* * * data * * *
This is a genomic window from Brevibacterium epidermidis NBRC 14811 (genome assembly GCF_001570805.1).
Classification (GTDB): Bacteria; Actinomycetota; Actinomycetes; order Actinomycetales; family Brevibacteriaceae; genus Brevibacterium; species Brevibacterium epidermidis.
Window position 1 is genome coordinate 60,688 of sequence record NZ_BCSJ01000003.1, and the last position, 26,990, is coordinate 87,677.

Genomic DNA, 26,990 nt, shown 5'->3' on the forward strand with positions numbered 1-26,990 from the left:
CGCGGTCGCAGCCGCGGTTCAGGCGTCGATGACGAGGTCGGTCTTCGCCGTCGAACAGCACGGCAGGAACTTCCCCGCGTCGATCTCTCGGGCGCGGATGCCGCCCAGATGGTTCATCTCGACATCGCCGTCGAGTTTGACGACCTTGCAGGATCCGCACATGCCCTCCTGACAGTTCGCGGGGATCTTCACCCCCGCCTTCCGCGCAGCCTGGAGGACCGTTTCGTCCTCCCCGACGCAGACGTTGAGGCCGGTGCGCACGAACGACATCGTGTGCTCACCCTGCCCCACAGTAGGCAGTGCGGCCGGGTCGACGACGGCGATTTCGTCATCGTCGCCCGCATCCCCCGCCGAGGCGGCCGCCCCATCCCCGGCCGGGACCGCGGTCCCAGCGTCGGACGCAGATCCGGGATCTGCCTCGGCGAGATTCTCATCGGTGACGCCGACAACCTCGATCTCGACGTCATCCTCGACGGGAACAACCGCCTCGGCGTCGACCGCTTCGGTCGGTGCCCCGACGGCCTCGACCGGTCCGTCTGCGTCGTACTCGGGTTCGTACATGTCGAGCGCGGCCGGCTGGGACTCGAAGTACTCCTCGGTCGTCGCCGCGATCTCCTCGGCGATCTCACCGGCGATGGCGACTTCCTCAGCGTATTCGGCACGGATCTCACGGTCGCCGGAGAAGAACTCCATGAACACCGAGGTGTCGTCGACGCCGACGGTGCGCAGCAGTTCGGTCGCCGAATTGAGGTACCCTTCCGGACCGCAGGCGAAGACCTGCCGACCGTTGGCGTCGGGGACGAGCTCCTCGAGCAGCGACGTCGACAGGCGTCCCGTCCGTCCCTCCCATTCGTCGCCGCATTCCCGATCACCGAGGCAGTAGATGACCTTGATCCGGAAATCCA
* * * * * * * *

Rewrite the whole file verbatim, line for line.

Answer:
This is a genomic window from Brevibacterium epidermidis NBRC 14811 (genome assembly GCF_001570805.1).
Classification (GTDB): Bacteria; Actinomycetota; Actinomycetes; order Actinomycetales; family Brevibacteriaceae; genus Brevibacterium; species Brevibacterium epidermidis.
Window position 1 is genome coordinate 60,688 of sequence record NZ_BCSJ01000003.1, and the last position, 26,990, is coordinate 87,677.

Genomic DNA, 26,990 nt, shown 5'->3' on the forward strand with positions numbered 1-26,990 from the left:
CGCGGTCGCAGCCGCGGTTCAGGCGTCGATGACGAGGTCGGTCTTCGCCGTCGAACAGCACGGCAGGAACTTCCCCGCGTCGATCTCTCGGGCGCGGATGCCGCCCAGATGGTTCATCTCGACATCGCCGTCGAGTTTGACGACCTTGCAGGATCCGCACATGCCCTCCTGACAGTTCGCGGGGATCTTCACCCCCGCCTTCCGCGCAGCCTGGAGGACCGTTTCGTCCTCCCCGACGCAGACGTTGAGGCCGGTGCGCACGAACGACATCGTGTGCTCACCCTGCCCCACAGTAGGCAGTGCGGCCGGGTCGACGACGGCGATTTCGTCATCGTCGCCCGCATCCCCCGCCGAGGCGGCCGCCCCATCCCCGGCCGGGACCGCGGTCCCAGCGTCGGACGCAGATCCGGGATCTGCCTCGGCGAGATTCTCATCGGTGACGCCGACAACCTCGATCTCGACGTCATCCTCGACGGGAACAACCGCCTCGGCGTCGACCGCTTCGGTCGGTGCCCCGACGGCCTCGACCGGTCCGTCTGCGTCGTACTCGGGTTCGTACATGTCGAGCGCGGCCGGCTGGGACTCGAAGTACTCCTCGGTCGTCGCCGCGATCTCCTCGGCGATCTCACCGGCGATGGCGACTTCCTCAGCGTATTCGGCACGGATCTCACGGTCGCCGGAGAAGAACTCCATGAACACCGAGGTGTCGTCGACGCCGACGGTGCGCAGCAGTTCGGTCGCCGAATTGAGGTACCCTTCCGGACCGCAGGCGAAGACCTGCCGACCGTTGGCGTCGGGGACGAGCTCCTCGAGCAGCGACGTCGACAGGCGTCCCGTCCGTCCCTCCCATTCGTCGCCGCATTCCCGATCACCGAGGCAGTAGATGACCTTGATCCGGAAATCCA